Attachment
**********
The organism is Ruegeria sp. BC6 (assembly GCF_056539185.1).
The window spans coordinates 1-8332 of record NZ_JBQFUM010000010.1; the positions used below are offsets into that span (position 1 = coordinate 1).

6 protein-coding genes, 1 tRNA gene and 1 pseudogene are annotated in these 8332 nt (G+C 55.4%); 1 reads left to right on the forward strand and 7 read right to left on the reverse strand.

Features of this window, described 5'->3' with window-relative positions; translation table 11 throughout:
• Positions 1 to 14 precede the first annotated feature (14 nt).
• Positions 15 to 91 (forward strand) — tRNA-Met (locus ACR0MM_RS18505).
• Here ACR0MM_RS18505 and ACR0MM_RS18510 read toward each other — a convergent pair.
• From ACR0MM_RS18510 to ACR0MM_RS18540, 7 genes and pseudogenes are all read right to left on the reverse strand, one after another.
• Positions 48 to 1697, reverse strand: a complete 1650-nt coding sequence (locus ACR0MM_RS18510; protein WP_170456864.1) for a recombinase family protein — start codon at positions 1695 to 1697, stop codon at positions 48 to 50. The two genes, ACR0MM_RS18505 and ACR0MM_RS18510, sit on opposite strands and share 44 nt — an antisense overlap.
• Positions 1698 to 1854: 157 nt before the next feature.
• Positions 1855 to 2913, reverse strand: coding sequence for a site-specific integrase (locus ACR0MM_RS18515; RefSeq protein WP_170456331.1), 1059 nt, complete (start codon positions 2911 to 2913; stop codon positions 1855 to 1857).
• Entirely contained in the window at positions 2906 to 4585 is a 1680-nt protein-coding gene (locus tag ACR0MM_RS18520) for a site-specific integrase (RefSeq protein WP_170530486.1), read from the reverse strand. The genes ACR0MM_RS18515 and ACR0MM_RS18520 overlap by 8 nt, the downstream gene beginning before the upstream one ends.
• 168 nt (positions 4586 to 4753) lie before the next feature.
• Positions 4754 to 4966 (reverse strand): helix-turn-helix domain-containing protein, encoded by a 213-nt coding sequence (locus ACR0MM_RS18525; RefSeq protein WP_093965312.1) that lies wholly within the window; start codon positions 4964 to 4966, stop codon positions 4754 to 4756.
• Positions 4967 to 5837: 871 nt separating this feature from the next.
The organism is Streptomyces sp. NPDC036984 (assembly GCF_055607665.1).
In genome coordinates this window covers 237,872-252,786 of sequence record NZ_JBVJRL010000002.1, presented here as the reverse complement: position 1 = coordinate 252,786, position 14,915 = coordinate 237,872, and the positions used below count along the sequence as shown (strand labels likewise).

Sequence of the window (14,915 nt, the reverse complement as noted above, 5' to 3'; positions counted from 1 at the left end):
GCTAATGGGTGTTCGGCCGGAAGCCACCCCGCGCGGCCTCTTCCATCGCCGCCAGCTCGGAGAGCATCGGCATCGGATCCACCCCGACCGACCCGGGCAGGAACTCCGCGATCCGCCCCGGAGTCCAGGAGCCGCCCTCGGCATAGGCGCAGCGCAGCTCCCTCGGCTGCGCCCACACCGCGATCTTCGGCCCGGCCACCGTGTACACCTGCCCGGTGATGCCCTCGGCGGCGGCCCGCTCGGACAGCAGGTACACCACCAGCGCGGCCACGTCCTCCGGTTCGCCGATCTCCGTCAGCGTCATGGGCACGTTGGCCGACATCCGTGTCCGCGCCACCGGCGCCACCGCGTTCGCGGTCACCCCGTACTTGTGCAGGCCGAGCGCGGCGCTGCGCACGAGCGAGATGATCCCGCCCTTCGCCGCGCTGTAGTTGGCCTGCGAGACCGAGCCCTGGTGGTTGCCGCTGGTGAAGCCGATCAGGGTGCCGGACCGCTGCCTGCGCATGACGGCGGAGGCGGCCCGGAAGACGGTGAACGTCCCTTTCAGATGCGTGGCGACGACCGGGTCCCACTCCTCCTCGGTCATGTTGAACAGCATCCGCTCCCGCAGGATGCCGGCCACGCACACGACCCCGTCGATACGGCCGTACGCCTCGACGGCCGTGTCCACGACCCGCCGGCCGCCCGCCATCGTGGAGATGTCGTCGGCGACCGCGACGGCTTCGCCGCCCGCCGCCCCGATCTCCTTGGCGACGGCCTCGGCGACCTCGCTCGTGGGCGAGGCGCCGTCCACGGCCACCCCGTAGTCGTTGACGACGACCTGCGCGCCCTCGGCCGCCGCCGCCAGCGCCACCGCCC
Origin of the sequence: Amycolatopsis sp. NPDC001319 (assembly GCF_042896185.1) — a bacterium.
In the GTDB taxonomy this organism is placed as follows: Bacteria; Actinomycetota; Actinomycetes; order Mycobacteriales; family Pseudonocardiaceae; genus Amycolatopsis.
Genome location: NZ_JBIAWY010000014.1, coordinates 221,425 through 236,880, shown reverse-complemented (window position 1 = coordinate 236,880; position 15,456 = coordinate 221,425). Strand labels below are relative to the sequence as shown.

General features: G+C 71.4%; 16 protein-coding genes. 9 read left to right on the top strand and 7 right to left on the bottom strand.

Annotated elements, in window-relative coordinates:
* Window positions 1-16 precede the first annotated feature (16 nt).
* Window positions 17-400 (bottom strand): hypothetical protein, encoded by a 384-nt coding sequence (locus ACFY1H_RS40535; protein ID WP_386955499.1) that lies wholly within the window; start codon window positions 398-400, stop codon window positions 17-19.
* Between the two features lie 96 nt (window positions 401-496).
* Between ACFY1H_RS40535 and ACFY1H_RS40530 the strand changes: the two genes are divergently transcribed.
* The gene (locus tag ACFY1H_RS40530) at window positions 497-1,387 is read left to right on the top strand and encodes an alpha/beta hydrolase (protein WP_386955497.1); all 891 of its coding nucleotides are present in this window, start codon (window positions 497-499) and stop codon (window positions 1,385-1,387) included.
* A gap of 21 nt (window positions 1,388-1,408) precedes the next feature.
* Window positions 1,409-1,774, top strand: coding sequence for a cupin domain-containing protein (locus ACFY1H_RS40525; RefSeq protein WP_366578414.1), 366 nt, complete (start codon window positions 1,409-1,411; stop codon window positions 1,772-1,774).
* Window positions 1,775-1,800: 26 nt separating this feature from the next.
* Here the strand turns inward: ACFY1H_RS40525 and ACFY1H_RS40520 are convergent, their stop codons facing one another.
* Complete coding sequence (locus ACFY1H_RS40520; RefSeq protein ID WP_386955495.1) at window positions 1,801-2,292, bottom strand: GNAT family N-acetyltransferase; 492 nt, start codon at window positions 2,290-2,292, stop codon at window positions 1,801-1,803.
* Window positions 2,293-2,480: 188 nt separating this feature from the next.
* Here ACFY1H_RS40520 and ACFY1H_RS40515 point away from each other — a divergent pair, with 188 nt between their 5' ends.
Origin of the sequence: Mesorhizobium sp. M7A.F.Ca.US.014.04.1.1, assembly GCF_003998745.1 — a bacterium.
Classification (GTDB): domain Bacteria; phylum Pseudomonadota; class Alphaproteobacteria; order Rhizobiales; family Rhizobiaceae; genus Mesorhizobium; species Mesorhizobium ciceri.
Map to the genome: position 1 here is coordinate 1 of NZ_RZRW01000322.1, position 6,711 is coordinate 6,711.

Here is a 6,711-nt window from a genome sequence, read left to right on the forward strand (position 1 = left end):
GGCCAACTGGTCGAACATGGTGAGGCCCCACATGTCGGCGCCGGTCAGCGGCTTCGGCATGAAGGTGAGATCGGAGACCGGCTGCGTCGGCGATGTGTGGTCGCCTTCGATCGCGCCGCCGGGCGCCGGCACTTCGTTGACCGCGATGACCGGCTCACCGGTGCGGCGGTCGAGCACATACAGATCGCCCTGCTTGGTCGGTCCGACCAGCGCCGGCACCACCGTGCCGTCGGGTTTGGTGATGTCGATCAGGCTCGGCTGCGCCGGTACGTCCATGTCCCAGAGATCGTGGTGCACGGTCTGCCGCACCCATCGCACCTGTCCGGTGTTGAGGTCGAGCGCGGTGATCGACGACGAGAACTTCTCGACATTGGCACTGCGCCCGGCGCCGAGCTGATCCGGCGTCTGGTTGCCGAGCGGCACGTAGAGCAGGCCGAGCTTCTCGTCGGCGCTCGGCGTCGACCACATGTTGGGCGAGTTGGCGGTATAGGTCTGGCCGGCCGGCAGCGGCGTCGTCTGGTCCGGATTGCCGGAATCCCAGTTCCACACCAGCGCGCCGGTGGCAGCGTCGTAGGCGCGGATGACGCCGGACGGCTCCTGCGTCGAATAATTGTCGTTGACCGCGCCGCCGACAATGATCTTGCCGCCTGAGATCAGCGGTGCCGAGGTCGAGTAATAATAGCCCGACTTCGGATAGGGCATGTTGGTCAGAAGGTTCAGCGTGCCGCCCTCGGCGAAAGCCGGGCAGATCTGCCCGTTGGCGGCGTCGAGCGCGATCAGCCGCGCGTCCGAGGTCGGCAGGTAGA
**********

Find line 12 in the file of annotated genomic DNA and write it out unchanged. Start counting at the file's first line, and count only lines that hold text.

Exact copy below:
• Entirely contained in the window at positions 2906 to 4585 is a 1680-nt protein-coding gene (locus tag ACR0MM_RS18520) for a site-specific integrase (RefSeq protein WP_170530486.1), read from the reverse strand. The genes ACR0MM_RS18515 and ACR0MM_RS18520 overlap by 8 nt, the downstream gene beginning before the upstream one ends.